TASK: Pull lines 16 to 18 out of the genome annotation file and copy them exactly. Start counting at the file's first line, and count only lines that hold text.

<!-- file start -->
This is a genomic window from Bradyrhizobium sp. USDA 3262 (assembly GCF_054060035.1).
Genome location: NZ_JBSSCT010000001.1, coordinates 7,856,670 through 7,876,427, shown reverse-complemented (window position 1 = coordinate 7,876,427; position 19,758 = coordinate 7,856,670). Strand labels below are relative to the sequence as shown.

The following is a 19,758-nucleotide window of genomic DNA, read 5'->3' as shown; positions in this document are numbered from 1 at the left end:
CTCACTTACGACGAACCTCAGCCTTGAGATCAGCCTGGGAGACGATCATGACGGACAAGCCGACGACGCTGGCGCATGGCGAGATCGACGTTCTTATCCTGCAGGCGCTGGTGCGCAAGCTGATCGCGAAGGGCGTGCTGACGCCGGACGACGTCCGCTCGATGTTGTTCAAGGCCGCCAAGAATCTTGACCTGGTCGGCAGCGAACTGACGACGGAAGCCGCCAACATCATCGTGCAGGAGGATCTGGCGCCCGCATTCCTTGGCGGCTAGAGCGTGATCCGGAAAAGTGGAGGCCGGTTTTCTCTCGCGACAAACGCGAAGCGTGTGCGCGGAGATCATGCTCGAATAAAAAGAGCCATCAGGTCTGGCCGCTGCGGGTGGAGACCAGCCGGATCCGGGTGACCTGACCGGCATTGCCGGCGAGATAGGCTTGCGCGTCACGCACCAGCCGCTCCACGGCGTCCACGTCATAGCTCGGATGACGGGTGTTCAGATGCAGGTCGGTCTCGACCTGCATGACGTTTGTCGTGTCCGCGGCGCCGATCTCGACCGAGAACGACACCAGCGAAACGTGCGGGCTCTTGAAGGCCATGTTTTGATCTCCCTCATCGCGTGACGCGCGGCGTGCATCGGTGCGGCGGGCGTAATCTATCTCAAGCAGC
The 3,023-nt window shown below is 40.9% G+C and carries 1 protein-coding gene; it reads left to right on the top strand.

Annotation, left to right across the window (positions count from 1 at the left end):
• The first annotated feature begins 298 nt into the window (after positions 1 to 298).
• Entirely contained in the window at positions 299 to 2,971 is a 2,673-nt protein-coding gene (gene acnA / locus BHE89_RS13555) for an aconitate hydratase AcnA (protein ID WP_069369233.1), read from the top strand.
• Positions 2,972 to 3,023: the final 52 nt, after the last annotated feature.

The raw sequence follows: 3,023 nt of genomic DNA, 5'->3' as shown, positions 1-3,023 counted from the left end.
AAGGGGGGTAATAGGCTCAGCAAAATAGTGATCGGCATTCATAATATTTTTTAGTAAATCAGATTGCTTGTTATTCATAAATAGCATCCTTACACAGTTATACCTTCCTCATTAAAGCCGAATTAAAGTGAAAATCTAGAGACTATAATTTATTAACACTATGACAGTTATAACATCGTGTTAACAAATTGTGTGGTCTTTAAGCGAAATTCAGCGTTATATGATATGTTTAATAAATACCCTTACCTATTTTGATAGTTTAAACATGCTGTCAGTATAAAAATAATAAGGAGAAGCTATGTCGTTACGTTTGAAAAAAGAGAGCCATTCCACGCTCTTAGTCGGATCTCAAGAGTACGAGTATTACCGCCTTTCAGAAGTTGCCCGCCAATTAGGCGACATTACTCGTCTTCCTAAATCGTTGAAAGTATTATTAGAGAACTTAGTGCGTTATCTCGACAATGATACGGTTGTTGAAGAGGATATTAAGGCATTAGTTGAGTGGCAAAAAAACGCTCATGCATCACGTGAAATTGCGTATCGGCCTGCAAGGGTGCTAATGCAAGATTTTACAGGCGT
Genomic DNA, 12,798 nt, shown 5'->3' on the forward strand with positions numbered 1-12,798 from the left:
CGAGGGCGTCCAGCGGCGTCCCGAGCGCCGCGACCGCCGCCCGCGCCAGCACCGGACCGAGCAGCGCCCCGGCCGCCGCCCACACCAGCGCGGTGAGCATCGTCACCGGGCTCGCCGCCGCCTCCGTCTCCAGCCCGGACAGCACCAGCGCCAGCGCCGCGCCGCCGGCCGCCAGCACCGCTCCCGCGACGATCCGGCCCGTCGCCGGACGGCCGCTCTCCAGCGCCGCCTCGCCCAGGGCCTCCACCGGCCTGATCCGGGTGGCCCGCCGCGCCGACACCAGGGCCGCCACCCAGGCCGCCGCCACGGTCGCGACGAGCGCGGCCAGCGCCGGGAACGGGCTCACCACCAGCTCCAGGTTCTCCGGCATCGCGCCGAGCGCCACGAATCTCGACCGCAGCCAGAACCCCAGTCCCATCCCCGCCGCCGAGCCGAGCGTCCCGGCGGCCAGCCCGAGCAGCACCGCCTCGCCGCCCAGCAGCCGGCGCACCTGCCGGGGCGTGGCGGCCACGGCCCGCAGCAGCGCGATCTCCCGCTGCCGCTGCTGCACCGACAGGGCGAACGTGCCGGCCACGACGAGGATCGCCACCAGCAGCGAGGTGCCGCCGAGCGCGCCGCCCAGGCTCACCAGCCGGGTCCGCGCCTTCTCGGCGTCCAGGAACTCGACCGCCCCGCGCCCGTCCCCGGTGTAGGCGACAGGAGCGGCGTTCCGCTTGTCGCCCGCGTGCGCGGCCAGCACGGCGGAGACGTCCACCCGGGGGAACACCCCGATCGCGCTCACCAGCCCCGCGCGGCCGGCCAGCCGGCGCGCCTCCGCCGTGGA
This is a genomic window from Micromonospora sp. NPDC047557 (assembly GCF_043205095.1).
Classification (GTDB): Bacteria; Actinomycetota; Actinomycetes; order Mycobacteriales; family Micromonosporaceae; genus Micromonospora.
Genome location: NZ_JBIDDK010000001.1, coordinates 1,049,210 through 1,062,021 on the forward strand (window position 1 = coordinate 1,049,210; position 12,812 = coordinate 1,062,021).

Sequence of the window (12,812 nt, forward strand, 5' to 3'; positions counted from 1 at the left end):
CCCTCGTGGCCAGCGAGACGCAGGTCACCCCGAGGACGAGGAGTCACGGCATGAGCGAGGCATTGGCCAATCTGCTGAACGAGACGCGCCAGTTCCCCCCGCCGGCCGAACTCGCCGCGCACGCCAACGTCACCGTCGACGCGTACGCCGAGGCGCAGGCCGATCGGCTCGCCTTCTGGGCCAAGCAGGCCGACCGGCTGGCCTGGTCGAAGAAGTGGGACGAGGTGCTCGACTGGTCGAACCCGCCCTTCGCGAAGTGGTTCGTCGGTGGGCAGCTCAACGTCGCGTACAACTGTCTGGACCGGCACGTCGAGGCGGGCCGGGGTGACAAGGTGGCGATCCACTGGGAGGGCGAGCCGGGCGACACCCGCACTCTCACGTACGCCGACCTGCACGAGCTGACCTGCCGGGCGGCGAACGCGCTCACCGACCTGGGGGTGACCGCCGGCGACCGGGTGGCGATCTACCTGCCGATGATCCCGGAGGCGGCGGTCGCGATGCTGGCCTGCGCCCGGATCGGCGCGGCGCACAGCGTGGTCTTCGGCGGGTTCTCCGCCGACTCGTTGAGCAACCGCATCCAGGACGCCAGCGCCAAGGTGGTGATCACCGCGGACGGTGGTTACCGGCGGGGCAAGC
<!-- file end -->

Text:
Genome location: NZ_JBIDDK010000001.1, coordinates 1,049,210 through 1,062,021 on the forward strand (window position 1 = coordinate 1,049,210; position 12,812 = coordinate 1,062,021).

Sequence of the window (12,812 nt, forward strand, 5' to 3'; positions counted from 1 at the left end):
CCCTCGTGGCCAGCGAGACGCAGGTCACCCCGAGGACGAGGAGTCACGGCATGAGCGAGGCATTGGCCAATCTGCTGAACGAGACGCGCCAGTTCCCCCCGCCGGCCGAACTCGCCGCGCACGCCAACGTCACCGTCGACGCGTACGCCGAGGCGCAGGCCGATCGGCTCGCCTTCTGGGCCAAGCAGGCCGACCGGCTGGCCTGGTCGAAGAAGTGGGACGAGGTGCTCGACTGGTCGAACCCGCCCTTCGCGAAGTGGTTCGTCGGTGGGCAGCTCAACGTCGCGTACAACTGTCTGGACCGGCACGTCGAGGCGGGCCGGGGTGACAAGGTGGCGATCCACTGGGAGGGCGAGCCGGGCGACACCCGCACTCTCACGTACGCCGACCTGCACGAGCTGACCTGCCGGGCGGCGAACGCGCTCACCGACCTGGGGGTGACCGCCGGCGACCGGGTGGCGATCTACCTGCCGATGATCCCGGAGGCGGCGGTCGCGATGCTGGCCTGCGCCCGGATCGGCGCGGCGCACAGCGTGGTCTTCGGCGGGTTCTCCGCCGACTCGTTGAGCAACCGCATCCAGGACGCCAGCGCCAAGGTGGTGATCACCGCGGACGGTGGTTACCGGCGGGGCAAGC